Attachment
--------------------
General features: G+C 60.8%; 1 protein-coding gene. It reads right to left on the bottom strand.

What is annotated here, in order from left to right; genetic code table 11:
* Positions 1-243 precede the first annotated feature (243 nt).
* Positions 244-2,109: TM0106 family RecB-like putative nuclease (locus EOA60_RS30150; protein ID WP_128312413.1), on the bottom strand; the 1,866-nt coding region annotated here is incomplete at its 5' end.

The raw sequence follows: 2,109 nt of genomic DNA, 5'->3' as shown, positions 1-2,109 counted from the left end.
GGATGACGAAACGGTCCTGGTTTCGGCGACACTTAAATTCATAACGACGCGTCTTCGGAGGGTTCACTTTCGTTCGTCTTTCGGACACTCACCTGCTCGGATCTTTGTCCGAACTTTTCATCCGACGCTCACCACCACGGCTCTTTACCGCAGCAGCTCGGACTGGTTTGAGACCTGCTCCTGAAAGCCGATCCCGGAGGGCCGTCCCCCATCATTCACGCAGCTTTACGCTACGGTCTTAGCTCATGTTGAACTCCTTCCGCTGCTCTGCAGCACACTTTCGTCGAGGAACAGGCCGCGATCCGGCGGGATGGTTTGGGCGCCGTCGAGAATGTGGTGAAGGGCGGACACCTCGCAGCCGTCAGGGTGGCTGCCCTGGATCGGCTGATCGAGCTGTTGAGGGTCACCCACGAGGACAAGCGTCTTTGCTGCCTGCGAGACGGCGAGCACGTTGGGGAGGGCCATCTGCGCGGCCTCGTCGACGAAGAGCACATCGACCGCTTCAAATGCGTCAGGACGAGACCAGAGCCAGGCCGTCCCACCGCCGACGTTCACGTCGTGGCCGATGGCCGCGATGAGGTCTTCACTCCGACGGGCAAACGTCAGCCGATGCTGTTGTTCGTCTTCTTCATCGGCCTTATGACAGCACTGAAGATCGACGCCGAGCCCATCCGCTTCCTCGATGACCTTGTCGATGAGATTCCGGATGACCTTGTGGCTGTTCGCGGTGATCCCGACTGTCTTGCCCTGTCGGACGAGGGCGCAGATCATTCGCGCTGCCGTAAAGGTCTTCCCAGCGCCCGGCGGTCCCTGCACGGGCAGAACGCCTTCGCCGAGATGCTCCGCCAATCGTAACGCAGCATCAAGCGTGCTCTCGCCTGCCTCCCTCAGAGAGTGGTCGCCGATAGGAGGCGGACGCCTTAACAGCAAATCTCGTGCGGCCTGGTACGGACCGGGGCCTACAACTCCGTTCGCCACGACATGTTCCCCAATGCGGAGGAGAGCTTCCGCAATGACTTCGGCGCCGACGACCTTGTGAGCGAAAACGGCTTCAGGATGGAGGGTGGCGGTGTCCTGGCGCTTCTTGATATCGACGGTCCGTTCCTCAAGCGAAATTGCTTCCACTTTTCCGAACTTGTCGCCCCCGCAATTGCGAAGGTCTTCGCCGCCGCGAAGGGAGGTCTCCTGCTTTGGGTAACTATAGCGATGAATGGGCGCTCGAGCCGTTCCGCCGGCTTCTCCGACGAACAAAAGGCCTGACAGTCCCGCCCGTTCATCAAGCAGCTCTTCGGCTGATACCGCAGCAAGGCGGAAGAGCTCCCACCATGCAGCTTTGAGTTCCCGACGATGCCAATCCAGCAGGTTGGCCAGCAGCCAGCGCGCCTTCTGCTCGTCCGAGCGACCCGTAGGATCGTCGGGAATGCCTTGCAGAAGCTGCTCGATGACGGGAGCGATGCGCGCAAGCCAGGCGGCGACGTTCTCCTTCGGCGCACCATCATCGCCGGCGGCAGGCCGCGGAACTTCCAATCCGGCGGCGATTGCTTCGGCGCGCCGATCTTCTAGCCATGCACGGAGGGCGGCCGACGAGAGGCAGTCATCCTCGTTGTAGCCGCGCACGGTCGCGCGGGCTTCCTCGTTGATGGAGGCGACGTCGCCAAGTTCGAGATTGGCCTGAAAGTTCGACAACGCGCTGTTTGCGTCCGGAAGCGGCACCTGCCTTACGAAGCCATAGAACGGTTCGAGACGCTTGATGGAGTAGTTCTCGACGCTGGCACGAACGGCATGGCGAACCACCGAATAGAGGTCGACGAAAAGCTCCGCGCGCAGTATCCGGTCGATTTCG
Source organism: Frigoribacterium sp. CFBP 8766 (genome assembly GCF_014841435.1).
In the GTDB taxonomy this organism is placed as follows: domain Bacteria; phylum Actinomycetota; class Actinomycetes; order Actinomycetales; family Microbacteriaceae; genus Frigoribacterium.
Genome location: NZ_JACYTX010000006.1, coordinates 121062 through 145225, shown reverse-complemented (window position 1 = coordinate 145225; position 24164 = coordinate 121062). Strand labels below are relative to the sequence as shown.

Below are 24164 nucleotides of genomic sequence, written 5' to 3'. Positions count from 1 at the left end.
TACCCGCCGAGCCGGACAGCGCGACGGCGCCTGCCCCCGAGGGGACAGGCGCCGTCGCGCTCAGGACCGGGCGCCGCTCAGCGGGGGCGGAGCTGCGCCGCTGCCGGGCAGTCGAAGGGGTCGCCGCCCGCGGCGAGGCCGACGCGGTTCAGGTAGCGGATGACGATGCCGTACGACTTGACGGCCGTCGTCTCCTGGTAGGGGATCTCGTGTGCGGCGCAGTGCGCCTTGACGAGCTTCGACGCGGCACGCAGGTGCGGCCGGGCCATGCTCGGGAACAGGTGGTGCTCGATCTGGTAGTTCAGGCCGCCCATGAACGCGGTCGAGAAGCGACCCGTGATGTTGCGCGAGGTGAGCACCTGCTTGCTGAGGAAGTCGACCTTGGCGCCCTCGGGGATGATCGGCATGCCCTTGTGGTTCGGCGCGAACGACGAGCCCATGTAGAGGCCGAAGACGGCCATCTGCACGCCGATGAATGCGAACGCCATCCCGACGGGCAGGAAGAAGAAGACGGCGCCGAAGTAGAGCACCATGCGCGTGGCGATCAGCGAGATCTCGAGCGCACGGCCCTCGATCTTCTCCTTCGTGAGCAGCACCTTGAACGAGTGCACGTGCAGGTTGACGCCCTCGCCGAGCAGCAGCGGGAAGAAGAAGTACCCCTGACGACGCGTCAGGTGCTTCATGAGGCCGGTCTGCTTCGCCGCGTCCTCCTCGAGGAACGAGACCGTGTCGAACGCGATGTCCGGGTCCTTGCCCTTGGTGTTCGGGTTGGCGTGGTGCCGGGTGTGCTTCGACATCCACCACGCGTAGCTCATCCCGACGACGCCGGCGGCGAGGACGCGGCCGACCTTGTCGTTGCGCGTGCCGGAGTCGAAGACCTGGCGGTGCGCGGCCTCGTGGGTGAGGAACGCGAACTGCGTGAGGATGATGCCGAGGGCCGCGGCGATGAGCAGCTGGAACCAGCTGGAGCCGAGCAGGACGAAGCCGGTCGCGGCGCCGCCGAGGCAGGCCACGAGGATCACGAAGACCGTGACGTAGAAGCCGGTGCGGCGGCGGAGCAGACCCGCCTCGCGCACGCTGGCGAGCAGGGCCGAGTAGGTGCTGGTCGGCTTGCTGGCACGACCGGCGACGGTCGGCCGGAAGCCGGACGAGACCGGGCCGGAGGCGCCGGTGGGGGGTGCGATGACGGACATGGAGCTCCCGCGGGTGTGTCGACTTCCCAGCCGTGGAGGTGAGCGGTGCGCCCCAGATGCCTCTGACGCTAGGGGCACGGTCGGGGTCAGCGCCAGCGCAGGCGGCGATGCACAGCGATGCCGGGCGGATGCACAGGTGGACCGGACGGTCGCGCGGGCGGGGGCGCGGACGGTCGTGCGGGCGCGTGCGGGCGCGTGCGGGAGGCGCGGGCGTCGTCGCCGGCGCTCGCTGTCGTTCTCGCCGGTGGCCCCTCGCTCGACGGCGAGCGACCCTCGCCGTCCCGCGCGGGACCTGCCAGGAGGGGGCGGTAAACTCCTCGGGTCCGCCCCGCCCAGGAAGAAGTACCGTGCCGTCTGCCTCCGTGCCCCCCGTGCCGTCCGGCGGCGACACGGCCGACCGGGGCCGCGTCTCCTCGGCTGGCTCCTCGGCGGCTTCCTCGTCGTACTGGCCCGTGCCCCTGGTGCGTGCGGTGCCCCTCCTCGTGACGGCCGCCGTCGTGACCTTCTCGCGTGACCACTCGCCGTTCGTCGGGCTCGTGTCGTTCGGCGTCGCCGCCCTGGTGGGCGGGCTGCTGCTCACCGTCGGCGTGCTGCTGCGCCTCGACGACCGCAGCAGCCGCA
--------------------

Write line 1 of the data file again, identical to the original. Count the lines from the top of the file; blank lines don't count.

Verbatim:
General features: G+C 60.8%; 1 protein-coding gene. It reads right to left on the bottom strand.